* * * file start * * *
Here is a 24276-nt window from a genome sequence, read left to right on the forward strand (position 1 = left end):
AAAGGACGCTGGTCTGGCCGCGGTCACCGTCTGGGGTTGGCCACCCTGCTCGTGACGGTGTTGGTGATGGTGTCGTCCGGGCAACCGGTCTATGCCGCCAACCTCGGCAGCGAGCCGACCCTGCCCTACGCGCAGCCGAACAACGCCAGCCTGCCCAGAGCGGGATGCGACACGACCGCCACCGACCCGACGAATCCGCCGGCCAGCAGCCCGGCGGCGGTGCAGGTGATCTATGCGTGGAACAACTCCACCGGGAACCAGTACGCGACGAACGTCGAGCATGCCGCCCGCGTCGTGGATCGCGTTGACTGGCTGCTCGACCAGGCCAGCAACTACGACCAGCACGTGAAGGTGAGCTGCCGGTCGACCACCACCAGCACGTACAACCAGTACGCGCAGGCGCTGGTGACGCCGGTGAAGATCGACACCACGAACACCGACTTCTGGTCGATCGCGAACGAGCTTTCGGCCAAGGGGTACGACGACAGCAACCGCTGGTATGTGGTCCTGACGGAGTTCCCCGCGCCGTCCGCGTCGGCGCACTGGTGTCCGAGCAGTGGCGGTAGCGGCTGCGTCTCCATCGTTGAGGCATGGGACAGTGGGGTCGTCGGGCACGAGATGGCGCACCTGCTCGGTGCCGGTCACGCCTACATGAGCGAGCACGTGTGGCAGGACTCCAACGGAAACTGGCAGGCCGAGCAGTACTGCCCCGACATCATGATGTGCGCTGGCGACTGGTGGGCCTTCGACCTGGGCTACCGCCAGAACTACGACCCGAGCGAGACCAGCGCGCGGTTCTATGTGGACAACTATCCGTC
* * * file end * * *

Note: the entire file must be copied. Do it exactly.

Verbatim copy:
Here is a 24276-nt window from a genome sequence, read left to right on the forward strand (position 1 = left end):
AAAGGACGCTGGTCTGGCCGCGGTCACCGTCTGGGGTTGGCCACCCTGCTCGTGACGGTGTTGGTGATGGTGTCGTCCGGGCAACCGGTCTATGCCGCCAACCTCGGCAGCGAGCCGACCCTGCCCTACGCGCAGCCGAACAACGCCAGCCTGCCCAGAGCGGGATGCGACACGACCGCCACCGACCCGACGAATCCGCCGGCCAGCAGCCCGGCGGCGGTGCAGGTGATCTATGCGTGGAACAACTCCACCGGGAACCAGTACGCGACGAACGTCGAGCATGCCGCCCGCGTCGTGGATCGCGTTGACTGGCTGCTCGACCAGGCCAGCAACTACGACCAGCACGTGAAGGTGAGCTGCCGGTCGACCACCACCAGCACGTACAACCAGTACGCGCAGGCGCTGGTGACGCCGGTGAAGATCGACACCACGAACACCGACTTCTGGTCGATCGCGAACGAGCTTTCGGCCAAGGGGTACGACGACAGCAACCGCTGGTATGTGGTCCTGACGGAGTTCCCCGCGCCGTCCGCGTCGGCGCACTGGTGTCCGAGCAGTGGCGGTAGCGGCTGCGTCTCCATCGTTGAGGCATGGGACAGTGGGGTCGTCGGGCACGAGATGGCGCACCTGCTCGGTGCCGGTCACGCCTACATGAGCGAGCACGTGTGGCAGGACTCCAACGGAAACTGGCAGGCCGAGCAGTACTGCCCCGACATCATGATGTGCGCTGGCGACTGGTGGGCCTTCGACCTGGGCTACCGCCAGAACTACGACCCGAGCGAGACCAGCGCGCGGTTCTATGTGGACAACTATCCGTC